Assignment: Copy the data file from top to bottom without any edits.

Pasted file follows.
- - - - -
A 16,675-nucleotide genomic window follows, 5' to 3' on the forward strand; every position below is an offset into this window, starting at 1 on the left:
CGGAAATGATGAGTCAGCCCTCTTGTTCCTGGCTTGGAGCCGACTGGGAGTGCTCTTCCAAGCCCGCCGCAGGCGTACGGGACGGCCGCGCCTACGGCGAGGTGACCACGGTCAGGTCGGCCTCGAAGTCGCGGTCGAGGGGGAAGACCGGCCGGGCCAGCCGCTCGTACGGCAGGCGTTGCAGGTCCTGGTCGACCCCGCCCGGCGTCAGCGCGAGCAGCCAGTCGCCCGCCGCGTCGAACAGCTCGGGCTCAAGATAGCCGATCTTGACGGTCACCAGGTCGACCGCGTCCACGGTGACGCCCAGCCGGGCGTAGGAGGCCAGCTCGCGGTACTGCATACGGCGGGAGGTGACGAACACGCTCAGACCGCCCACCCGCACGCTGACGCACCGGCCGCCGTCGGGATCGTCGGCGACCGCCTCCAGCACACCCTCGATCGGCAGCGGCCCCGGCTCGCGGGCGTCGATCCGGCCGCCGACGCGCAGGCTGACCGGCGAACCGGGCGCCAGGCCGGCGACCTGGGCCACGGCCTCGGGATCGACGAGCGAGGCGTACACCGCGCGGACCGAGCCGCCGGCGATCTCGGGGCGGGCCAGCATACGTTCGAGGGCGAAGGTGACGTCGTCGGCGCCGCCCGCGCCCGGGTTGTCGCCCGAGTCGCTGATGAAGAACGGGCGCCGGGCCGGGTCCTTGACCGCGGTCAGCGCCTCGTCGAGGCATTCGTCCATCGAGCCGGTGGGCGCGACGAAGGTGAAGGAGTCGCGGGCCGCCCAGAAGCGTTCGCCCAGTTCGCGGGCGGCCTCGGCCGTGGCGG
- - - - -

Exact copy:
A 16,675-nucleotide genomic window follows, 5' to 3' on the forward strand; every position below is an offset into this window, starting at 1 on the left:
CGGAAATGATGAGTCAGCCCTCTTGTTCCTGGCTTGGAGCCGACTGGGAGTGCTCTTCCAAGCCCGCCGCAGGCGTACGGGACGGCCGCGCCTACGGCGAGGTGACCACGGTCAGGTCGGCCTCGAAGTCGCGGTCGAGGGGGAAGACCGGCCGGGCCAGCCGCTCGTACGGCAGGCGTTGCAGGTCCTGGTCGACCCCGCCCGGCGTCAGCGCGAGCAGCCAGTCGCCCGCCGCGTCGAACAGCTCGGGCTCAAGATAGCCGATCTTGACGGTCACCAGGTCGACCGCGTCCACGGTGACGCCCAGCCGGGCGTAGGAGGCCAGCTCGCGGTACTGCATACGGCGGGAGGTGACGAACACGCTCAGACCGCCCACCCGCACGCTGACGCACCGGCCGCCGTCGGGATCGTCGGCGACCGCCTCCAGCACACCCTCGATCGGCAGCGGCCCCGGCTCGCGGGCGTCGATCCGGCCGCCGACGCGCAGGCTGACCGGCGAACCGGGCGCCAGGCCGGCGACCTGGGCCACGGCCTCGGGATCGACGAGCGAGGCGTACACCGCGCGGACCGAGCCGCCGGCGATCTCGGGGCGGGCCAGCATACGTTCGAGGGCGAAGGTGACGTCGTCGGCGCCGCCCGCGCCCGGGTTGTCGCCCGAGTCGCTGATGAAGAACGGGCGCCGGGCCGGGTCCTTGACCGCGGTCAGCGCCTCGTCGAGGCATTCGTCCATCGAGCCGGTGGGCGCGACGAAGGTGAAGGAGTCGCGGGCCGCCCAGAAGCGTTCGCCCAGTTCGCGGGCGGCCTCGGCCGTGGCGG